They say there are three steps to homelessness. So how many steps are there to refugee status? As we witness the humanitarian disaster on our doorstep its not hard to imagine how few you or I would have to take to be where so many are today.
The city I call home is dragged into war. Vital services grind to halt. The gas, the leccy, the water, the NHS, it all stops as the horror of war creeps ever nearer. I can’t access the prescription medicine I need to stay sane. The young people my partner works with can’t get to school or access the daily services they need. Public transport stops. Communication with the outside world breaks down. I can’t charge my phone, I can’t get online. The shops are empty of provisions and what savings we do have are rapidly diminishing as we feed the black market to feed ourselves. My history as a campaigner, my neighbourhood’s knowledge of my sexuality marks me out for rape, torture or worse. We hear stories of gay male friends thrown to their deaths from high rise towers, lesbians stoned to death. We gather with neighbours and friends desperate in the knowledge that our families and friends are facing journeys none of us want to make.We sell our belongings as we begin to plan our escape. Young men and women, nieces and nephews, the sons and daughters of our friends have left, fighting for a freedom deemed worthless by the wider world.
And then the snipers arrive, the bombs fall, the gas poisons and life becomes beyond unbearable. Loved ones lost in a war we had no say in. Control given to those who wish to wipe us off the planet. We are the wrong religion, the wrong sex, the wrong sexuality, the wrong people in the wrong place. In little more than four years our city, just like so many others across the country, has become a shell, filled with the stench of death. We have lost all hope of living as we once did. And so we run. Abandon what little we have left, the sick, disabled and elderly unable to make the journey left behind with brave NCO’s, pets alone to fend for themselves, the shell of our home abandoned as we leave our pride and dignity behind and run. Run to further hardship, to cruel traffickers, to boats we once saw lining the souvenir beachside shops, to right wing protestors set on sending us back from where we came from, to terrifying journeys across the Med, to trucks filled with the desperate, to railway stations and nights slept outside, to European countries determined to ignore or contain us, to camps where hope is no more. To a continent so fearful of us, they question if we have the right to the life they have.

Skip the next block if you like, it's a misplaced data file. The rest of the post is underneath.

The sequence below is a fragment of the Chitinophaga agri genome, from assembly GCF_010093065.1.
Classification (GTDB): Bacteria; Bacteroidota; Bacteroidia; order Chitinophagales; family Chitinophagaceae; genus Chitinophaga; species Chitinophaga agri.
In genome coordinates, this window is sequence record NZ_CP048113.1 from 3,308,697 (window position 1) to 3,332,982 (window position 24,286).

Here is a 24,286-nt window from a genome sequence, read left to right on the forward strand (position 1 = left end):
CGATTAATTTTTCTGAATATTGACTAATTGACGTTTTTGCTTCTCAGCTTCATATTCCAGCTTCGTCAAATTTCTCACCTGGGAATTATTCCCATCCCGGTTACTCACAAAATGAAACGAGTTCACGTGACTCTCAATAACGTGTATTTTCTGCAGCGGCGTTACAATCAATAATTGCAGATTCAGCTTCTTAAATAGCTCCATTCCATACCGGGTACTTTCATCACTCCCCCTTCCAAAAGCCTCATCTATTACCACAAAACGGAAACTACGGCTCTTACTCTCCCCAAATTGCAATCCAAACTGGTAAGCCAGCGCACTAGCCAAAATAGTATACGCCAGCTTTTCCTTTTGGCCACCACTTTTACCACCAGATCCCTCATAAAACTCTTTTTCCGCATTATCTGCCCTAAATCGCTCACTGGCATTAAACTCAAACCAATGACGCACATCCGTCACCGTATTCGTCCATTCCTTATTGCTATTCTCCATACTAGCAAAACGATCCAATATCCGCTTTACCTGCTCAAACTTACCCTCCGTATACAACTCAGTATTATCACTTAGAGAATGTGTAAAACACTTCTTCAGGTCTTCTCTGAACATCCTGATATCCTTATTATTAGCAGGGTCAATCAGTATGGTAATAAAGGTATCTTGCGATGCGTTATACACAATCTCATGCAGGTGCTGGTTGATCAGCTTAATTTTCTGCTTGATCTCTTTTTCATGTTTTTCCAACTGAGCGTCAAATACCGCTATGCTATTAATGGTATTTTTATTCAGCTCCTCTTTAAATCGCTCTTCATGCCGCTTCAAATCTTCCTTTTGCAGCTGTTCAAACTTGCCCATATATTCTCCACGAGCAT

But we weren’t born in Syria, Somalia, Iraq, Pakistan or Eritrea, and however great our imagination may be war on the streets of the United Kingdom won’t happen in our lifetime. We won’t be hunted down or bombed out of our houses because of who we love, who we believe in, where we live or the tribe we belong to. But? But then again I never thought in my lifetime I’d see trains rammed with the frightened, the labelled, the unwanted. I never thought the images reminiscent of 1930s Pathe News footage would be repeated in excruciating high definition on my TV in 2015.
In 2015. This is happening now and we mustn’t look away. Its time to petition, email and tweet your MP, donate, fundraise, support, welcome refugees and shame our government into making a change. If we lead others will follow. If Cameron leads (as one would hope a Prime Minister would do) others will follow. Offering sanctuary to 4000 of the (unrealistic) estimate of 160,000 fleeing refugees between 25 of the EU’s 28 countries is not enough.
Don’t let the steps refugees from Syria, Somalia, Iraq, Pakistan or Eritrea take be ones they have to take alone. Stand beside them. Stand together and make a change. And challenge those who say this is not our problem, that we don’t have the room, the infrastructure or the resources to help. We do. Because there for the grace of a few steps go we.
Download 38Degrees Refugees Welcome poster here